Sodium oxybate (SXB), the sodium salt of ɣ-hydroxybutyrate, has been recognized as the gold standard for disrupted sleep due to narcolepsy [9]. However, the immediate-release formulations require the patients to awaken for the second dose 2.5–4 h after the first dose owing to the short half-life of ɣ-hydroxybutyrate (i.e., 30–60 min) [10, 11]. This required awakening disrupts sleep continuity. Results describing improvements in DNS with immediate-release SXB have been published; however, the data are presented as bifurcated segments of sleep [12]. This bifurcation and disruption of sleep highlights an unmet medical need in the treatment of nighttime symptoms in patients with narcolepsy.

FT218 is an investigational, extended-release, once-nightly formulation of SXB (ON-SXB). In a randomized, open-label, crossover pilot study evaluating the pharmacokinetic properties of ON-SXB, a single 6-g dose was shown to be bioequivalent in drug exposure (i.e., area under the curve) to two 3-g doses of immediate-release SXB administered 4 h apart [13]. In the 13-week, phase III, REST-ON clinical trial (NCT02720744) of patients with narcolepsy, all three evaluated doses of ON-SXB (6, 7.5, and 9 g) were effective on all three coprimary endpoints and demonstrated clinically meaningful and statistically significant improvements compared with placebo in EDS as assessed by the Maintenance of Wakefulness Test, overall condition as measured by Clinical Global Impression of Improvement, and frequency of cataplexy attacks, all with p < 0.001 [14]. Significant results were observed at week 3, the earliest formal assessment with the 6-g dose. In REST-ON, ON-SXB was generally well tolerated. Most adverse events were mild or moderate in severity and diminished over time. The most common adverse reactions with ON-SXB were consistent with the well-characterized safety profile of SXB and included vomiting, dizziness, and enuresis [10, 15].

Secondary endpoints of the REST-ON trial reported here included both objective and subjective assessments of DNS in patients with narcolepsy. These assessments include PSG measures of sleep instability (i.e., shifts to wake or N1 from N1, N2, N3, and REM) and nocturnal arousals (NAs), as well as patient-reported assessments of both sleep quality and refreshing nature of sleep.

Methods

Study Design

REST-ON was a multicenter, randomized, double-blind, placebo-controlled, phase III clinical trial (NCT02720744). The study design, which consisted of a 3-week screening period, a 13-week treatment period, and a 1-week follow-up period, was described previously [14]. The study was approved by an institutional review board or independent ethics committee for each study center. REST-ON was performed in accordance with the Declaration of Helsinki, Good Clinical Practice guidelines, International Council for Harmonisation guidelines, and any applicable regulatory requirements at the local and national level. Written informed consent was provided by all adult participants (≥ 18 years old). Young adults (16 and 17 years old) must have been capable of giving assent followed by consent from a legally authorized guardian.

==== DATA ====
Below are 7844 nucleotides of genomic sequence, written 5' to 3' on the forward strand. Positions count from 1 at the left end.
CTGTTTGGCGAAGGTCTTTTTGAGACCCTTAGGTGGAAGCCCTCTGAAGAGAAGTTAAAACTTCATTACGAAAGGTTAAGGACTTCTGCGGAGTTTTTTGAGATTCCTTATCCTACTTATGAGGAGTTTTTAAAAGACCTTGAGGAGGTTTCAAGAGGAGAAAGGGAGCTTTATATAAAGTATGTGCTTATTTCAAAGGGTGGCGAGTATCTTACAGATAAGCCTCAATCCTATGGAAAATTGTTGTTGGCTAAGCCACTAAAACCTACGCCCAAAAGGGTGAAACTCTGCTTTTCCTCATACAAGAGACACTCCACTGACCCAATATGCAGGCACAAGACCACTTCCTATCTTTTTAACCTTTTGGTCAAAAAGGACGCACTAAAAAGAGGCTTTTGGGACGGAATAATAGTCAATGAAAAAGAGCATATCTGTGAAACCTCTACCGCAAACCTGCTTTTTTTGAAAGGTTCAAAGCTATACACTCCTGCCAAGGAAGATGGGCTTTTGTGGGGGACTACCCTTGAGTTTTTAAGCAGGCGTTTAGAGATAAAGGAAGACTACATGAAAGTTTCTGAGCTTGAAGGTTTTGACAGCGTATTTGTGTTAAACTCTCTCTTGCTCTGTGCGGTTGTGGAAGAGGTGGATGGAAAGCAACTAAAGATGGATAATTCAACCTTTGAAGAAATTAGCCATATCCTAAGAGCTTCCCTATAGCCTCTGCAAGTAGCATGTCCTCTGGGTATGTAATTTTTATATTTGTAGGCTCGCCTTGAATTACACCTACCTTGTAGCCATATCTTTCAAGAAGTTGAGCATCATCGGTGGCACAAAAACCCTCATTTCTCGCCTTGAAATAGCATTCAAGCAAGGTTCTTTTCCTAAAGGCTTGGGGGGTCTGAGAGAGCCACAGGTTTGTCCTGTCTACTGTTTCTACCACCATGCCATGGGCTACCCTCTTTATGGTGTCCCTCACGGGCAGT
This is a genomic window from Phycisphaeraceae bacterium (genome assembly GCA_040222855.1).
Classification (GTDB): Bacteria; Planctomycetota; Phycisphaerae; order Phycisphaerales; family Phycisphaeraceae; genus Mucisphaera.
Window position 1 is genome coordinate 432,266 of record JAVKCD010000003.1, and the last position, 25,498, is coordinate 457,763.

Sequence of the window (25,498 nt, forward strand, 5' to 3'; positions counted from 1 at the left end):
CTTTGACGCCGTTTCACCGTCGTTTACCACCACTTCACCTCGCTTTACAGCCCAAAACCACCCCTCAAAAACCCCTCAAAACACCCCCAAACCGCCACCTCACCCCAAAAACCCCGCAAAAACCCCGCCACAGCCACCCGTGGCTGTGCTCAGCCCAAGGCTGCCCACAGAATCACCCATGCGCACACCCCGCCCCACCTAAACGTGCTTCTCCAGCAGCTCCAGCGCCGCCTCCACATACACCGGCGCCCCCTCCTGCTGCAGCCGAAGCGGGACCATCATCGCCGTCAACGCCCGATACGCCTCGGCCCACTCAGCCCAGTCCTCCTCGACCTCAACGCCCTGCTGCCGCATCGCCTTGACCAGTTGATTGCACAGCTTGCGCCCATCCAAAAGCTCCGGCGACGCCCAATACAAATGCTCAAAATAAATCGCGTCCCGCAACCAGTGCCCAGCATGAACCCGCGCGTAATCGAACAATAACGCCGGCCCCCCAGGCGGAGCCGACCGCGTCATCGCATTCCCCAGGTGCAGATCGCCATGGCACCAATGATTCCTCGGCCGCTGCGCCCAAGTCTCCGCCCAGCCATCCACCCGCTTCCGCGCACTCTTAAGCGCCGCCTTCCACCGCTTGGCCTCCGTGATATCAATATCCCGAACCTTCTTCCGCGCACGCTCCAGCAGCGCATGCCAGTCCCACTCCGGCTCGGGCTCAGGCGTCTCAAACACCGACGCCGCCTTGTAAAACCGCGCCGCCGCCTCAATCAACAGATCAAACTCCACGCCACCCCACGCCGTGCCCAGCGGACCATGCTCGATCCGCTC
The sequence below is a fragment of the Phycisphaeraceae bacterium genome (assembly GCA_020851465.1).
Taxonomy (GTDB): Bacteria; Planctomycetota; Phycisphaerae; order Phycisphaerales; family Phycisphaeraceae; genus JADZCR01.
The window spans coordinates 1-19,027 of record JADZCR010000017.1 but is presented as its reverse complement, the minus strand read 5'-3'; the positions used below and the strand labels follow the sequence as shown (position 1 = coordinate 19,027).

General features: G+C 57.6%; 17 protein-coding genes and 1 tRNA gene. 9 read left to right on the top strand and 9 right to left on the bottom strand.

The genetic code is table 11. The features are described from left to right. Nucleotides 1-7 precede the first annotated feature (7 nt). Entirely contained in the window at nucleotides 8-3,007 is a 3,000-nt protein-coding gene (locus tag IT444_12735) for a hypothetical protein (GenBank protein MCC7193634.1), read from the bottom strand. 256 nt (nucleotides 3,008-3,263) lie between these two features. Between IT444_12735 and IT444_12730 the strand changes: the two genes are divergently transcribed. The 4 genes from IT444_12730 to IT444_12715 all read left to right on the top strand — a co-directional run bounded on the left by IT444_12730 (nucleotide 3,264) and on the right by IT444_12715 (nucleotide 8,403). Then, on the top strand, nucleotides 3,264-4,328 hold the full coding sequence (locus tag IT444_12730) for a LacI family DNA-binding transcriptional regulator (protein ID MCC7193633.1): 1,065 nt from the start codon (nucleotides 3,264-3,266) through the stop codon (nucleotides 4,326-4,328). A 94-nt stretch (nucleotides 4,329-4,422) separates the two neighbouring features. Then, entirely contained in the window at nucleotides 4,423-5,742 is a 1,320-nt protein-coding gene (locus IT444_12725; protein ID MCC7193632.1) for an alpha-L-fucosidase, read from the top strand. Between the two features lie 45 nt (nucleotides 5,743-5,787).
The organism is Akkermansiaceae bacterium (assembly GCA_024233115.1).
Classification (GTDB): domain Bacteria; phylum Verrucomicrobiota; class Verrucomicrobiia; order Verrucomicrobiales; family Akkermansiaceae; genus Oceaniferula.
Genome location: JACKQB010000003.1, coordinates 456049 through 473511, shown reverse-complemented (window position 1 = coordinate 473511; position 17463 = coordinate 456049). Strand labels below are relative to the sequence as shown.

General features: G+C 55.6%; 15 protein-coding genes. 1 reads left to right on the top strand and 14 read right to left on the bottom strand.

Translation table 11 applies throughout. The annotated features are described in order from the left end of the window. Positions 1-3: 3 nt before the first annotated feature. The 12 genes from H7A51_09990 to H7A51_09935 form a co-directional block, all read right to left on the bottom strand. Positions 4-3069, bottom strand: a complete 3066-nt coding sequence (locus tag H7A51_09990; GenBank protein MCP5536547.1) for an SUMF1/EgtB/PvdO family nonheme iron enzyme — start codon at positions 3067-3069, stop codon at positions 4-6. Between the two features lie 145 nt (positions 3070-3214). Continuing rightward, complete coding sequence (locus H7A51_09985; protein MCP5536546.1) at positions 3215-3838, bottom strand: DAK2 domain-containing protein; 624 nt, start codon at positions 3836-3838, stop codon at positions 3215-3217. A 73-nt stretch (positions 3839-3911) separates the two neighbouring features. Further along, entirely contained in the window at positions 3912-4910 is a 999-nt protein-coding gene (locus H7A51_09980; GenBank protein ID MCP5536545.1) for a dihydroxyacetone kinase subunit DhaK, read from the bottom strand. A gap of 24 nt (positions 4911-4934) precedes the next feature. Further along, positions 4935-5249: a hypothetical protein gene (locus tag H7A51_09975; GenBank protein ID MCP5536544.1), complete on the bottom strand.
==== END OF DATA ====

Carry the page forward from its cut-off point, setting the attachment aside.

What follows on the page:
Participants

Eligible participants were aged 16 years or older, with a diagnosis of NT1 or narcolepsy type 2 (NT2) as defined by the criteria listed in the International Classification of Sleep Disorders, Third Edition [16]. Participants who previously used SXB were excluded (except use of SXB ≤ 4.5 g for ≤ 2 weeks and ≥ 1 year before study entry), as were those who had a diagnosis of sleep apnea (apnea-hypopnea index ≥ 15) or any other sleep disorder known to cause EDS as determined by PSG findings and sleep history. Concomitant stimulant use was allowed (initiated ≥ 3 weeks before starting the screening process and the same stimulant regimen continued throughout the entire study period). Detailed participant inclusion/exclusion criteria can be found in the primary REST-ON publication [14].

Treatment

Stratified randomization was performed based on the presence of narcolepsy type (NT1 or NT2), with patients assigned in a 1:1 ratio to treatment with ON-SXB or placebo. Doses of study medication were 4.5 g for 1 week, 6 g for 2 weeks, 7.5 g for 5 weeks, and 9 g for 5 weeks taken once nightly at bedtime. The dosing paradigm was designed this way to demonstrate the efficacy and safety of 6, 7.5 and 9 g of ON-SXB. All study personnel were blinded to the study treatments, and a double-blind approach was used to ensure the integrity of the study blinding.

Assessments